Learning and Microlending
AbstractFor many self-employed poor in the developing world, entrepreneurship involves experimenting with new technologies and learning about oneself. This paper explores the (positive and normative) implications of learning for the practice of lending to the poor. The optimal lending contract rationalizes several common aspects of microlending schemes, such as "mandatory saving requirements", "progressive lending" and "group funds". Joint liability contracts are, however, not necessarily optimal. Among the poorest borrowers the model predicts excessively high retention rates, the contemporaneous holding of borrowing and savings at unfavorable interest rates as well as the failure to undertake profitable and easily available investment opportunities, such as accepting larger loans to scale-up business. Further testable predictions can be used to interpret and guide the design of controlled field experiments to evaluate microlending schemes.
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Bibliographic InfoPaper provided by C.E.P.R. Discussion Papers in its series CEPR Discussion Papers with number 7011.
Date of creation: Oct 2008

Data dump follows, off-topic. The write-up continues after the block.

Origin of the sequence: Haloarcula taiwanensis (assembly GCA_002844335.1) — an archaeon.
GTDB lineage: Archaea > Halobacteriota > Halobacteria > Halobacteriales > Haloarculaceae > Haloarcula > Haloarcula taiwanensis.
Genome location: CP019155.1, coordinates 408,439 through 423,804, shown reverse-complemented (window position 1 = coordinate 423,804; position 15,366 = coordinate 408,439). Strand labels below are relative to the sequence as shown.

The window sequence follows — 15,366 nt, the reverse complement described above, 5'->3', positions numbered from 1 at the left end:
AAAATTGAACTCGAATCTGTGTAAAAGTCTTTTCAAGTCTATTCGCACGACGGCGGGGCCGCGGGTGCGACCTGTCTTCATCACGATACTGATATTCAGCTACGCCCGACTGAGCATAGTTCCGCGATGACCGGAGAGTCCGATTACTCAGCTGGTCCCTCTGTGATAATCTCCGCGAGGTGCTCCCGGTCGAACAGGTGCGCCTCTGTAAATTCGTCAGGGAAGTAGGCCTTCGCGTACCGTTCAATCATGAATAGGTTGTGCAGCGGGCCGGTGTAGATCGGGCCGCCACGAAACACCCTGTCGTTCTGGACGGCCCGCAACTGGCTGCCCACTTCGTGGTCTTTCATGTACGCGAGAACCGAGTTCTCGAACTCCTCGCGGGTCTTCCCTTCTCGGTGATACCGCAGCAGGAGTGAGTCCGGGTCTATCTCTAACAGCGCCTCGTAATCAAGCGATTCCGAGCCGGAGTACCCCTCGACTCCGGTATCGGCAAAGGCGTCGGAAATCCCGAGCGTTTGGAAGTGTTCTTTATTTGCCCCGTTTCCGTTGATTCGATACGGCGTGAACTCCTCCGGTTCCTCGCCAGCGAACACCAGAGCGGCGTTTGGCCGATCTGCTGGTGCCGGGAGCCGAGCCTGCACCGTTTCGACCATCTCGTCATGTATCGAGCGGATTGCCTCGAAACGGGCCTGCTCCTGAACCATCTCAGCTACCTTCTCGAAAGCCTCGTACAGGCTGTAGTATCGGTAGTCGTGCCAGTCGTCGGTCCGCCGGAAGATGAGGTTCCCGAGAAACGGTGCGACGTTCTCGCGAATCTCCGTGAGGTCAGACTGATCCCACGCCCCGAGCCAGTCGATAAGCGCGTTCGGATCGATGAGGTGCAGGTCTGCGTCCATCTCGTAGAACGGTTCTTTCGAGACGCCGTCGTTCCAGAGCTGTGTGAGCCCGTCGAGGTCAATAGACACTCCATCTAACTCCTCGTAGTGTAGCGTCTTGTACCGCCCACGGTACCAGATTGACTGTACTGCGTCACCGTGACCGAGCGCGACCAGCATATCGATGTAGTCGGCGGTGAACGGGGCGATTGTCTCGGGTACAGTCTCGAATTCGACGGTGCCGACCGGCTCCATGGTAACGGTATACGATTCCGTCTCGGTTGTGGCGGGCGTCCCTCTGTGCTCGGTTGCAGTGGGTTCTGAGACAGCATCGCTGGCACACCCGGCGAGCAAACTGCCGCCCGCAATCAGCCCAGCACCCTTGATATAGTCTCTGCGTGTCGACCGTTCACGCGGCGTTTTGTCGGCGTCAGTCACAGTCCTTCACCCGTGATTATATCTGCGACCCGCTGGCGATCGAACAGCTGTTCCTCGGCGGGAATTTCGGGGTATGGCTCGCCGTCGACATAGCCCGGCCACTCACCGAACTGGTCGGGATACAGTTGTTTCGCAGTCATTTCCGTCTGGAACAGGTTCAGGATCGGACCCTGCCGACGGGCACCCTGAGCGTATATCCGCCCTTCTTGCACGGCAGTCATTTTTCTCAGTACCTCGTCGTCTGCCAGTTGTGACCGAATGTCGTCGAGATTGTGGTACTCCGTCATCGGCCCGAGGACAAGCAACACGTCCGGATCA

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Find related papers by JEL classification:
- D14 - Microeconomics - - Household Behavior - - - Household Saving; Personal Finance
- O14 - Economic Development, Technological Change, and Growth - - Economic Development - - - Industrialization; Manufacturing and Service Industries; Choice of Technology
- O16 - Economic Development, Technological Change, and Growth - - Economic Development - - - Financial Markets; Saving and Capital Investment; Corporate Finance and Governance
This paper has been announced in the following NEP Reports:
- NEP-ALL-2009-02-28 (All new papers)
- NEP-CTA-2009-02-28 (Contract Theory & Applications)
- NEP-ENT-2009-02-28 (Entrepreneurship)
- NEP-MFD-2009-02-28 (Microfinance)
Please report citation or reference errors to , or , if you are the registered author of the cited work, log in to your RePEc Author Service profile, click on "citations" and make appropriate adjustments.:
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